Friday, October 9, 2020

Today by Paddy Manning


Each-way bet?
Labor attacks the budget while supporting it

Image of Opposition Leader Anthony Albanese delivering Labor’s response to the federal budget.

Opposition Leader Anthony Albanese delivers Labor’s response to the federal budget. Image via Twitter

Anthony Albanese’s budget reply last night ­– in which he proposed a universal childcare subsidy covering 90 per cent of costs and a $20 billion investment in the electricity grid – did enough to stave off fears that the Labor leader has zero appetite for policy risk. Describing this week’s historic budget as a missed opportunity and a “reform desert”, Albanese channelled his mentor, the left luminary and World War Two POW Tom Uren, who said that Australians survived the Burma Railway because they lived by a simple code: “The healthy looked after the sick, the strong looked after the weak, the young looked after the old.” Hear, hear. Call it economic nationalism, but the most stirring part of Albanese’s speech was his discussion of the Coalition’s failure to support Australian manufacturing, from killing off the car industry in 2013 to failed defence minister David Johnston’s memorable attack on local shipbuilders, whom he “wouldn’t trust” to build a canoe. “Last December,” Albanese said, “I visited the Downer EDI site in Maryborough, Queensland, where skilled Aussie workers are refitting rail carriages purchased from overseas by the former Newman LNP government. This work is being done in a factory that’s been building quality trains since the 19th century.” Inexcusable and gutting. Albanese proposed a national rail manufacturing plan, and if the Opposition can come up with an optimistic platform that restores economic sovereignty and creates blue-collar jobs by revitalising local manufacturing, powered by cheap renewable energy, it will be onto something.  

Albanese needed to come up with something because Scott Morrison has been sharpening his lines lately, accusing the Labor leader of taking an each-way bet on everything. On the floor of Parliament House, Morrison gives the appearance of being sublimely untroubled by his opponent. This week, Morrison gave Albanese a backhander during his tribute to the late Labor pioneer Susan Ryan, who Morrison said “was not a two-bob-each-way politician”. There is more than a grain of truth in the PM’s criticism, or at least there has been to date. In return, Albanese has flagged a more combative approach from here on in, and went the niggle this week, as David Crowe observed in the Nine newspapers, when he goaded Morrison for being disrespectful by naming his chooks at the Lodge after Hazel Hawke and Tamie Fraser.  

The stiff opposition in Albanese’s budget reply, however, is softened by the support Labor gave yesterday to waving through the Senate the omnibus legislation enabling the key tax-and-spend measures. Greens leader Adam Bandt slammed Labor’s capitulation: “Instead of fighting Tories, Labor is cuddling them … This budget is a trickle-down con job that spends big, but spends badly, and will prolong the recession. It favours millionaires over the millions, and puts corporate welfare ahead of helping people recover from the pandemic. This was a chance for our government to invest in delivering full employment and meaningful work in clean industries, as well as investing in the care economy, education, affordable housing, renewables and sustainable infrastructure. Instead, Liberals and Labor chose a gas-powered future that delivers billions in corporate welfare and tax cuts for millionaires.”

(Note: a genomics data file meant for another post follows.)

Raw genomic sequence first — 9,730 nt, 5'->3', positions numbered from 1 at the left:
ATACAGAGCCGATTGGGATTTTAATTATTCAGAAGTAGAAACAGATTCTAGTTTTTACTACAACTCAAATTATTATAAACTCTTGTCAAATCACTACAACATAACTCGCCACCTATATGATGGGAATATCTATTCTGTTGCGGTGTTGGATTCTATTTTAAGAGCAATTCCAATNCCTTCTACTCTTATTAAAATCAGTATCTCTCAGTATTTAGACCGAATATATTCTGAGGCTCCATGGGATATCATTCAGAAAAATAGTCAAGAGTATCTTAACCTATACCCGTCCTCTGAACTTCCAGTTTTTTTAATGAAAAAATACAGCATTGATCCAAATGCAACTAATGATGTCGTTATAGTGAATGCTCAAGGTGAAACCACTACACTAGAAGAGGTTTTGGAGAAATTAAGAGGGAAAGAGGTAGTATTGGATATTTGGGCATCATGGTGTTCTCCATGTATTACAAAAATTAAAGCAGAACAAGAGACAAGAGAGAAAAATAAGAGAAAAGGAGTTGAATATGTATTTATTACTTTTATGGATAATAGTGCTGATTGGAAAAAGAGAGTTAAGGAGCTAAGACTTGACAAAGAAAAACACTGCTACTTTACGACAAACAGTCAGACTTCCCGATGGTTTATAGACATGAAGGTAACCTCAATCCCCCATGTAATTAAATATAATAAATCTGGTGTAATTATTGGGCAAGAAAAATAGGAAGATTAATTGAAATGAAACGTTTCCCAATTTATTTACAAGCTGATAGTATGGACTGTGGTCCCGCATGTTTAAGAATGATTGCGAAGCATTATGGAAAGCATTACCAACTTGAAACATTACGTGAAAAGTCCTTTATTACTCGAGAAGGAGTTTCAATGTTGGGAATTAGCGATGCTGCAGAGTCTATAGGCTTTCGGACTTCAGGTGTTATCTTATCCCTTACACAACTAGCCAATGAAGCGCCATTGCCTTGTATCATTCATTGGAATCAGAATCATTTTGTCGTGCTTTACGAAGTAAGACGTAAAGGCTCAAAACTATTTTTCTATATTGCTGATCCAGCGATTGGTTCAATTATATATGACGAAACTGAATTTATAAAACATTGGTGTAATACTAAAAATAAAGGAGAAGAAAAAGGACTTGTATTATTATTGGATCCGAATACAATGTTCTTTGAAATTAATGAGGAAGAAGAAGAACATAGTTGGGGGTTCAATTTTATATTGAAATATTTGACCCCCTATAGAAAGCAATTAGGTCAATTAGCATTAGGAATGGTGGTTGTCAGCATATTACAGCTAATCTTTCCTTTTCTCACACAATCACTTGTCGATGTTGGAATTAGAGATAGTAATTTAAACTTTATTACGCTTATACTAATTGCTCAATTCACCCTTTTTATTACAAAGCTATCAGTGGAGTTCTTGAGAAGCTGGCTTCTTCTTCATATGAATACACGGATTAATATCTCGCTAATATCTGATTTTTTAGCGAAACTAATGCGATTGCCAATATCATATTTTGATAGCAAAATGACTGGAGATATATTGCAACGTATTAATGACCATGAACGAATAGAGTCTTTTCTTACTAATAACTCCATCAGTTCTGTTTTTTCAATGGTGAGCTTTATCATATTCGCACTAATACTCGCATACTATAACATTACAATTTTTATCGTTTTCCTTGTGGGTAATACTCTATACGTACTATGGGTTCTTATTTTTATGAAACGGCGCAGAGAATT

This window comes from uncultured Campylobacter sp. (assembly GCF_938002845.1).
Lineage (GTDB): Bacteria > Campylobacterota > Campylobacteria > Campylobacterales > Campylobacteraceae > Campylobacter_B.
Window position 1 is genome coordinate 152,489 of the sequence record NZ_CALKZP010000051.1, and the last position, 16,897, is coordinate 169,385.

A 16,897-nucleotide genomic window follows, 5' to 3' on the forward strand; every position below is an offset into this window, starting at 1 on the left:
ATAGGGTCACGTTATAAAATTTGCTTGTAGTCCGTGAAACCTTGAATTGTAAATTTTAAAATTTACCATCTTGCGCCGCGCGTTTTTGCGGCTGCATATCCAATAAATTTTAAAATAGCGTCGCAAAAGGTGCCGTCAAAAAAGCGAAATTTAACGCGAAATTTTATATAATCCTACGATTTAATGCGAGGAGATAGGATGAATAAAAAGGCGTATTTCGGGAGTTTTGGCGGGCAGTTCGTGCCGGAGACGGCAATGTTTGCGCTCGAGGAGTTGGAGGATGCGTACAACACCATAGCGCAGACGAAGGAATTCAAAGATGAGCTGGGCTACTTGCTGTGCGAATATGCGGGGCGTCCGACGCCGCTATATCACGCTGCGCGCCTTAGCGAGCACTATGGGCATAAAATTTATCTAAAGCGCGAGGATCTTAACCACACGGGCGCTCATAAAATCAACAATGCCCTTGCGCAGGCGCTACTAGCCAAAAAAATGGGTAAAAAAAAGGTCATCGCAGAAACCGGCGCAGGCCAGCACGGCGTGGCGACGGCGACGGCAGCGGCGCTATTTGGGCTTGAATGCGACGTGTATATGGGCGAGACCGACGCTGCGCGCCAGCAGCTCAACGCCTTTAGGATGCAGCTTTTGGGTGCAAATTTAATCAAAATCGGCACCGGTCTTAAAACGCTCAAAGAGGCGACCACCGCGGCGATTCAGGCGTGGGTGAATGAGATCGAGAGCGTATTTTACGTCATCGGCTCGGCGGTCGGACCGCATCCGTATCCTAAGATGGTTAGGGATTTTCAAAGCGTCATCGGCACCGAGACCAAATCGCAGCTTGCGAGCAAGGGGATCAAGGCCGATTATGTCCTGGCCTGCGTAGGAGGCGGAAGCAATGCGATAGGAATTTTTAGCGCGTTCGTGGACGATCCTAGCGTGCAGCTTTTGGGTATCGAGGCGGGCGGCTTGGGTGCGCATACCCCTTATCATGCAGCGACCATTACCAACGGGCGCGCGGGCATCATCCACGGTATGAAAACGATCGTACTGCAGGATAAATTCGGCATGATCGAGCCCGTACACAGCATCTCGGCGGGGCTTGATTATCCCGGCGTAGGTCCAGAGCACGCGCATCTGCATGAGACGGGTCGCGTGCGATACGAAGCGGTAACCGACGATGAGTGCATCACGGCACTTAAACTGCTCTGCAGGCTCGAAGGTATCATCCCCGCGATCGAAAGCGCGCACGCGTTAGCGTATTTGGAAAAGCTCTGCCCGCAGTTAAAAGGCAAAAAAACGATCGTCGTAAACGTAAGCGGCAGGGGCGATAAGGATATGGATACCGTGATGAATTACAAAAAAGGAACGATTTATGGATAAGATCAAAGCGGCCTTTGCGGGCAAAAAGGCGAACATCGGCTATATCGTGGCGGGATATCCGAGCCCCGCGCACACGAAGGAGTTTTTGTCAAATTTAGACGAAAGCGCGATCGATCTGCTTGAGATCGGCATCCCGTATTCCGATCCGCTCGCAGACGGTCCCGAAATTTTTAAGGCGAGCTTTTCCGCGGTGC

The Morrison government has squibbed the opportunity to build back better and greener, opting for a hugely expensive business tax giveaway, which journalist Ben Eltham describes as a move that “takes from the poor to give to the rich”. After this year from hell, Albanese asked: “Do we want to return to the same work insecurity, the same cuts to TAFE and unis, the same second-rate services for the bush, the same stale arguments over climate change?” The answer, surely, is no. It will be interesting to see whether Labor can make a policy fist of it. 


“This is a show trial, a farce.”

Greens senator Peter Whish-Wilson tells the Senate that the UK trial of WikiLeaks co-founder Julian Assange, who faces extradition to the US, is politically motivated.

“I don’t want grandma to die. I want grandma to be protected, unlike what Cuomo did in NY. But we can do both, allow young people to go to school and live a normal life while protecting the most vulnerable. The neurotic just need to pull themselves together.”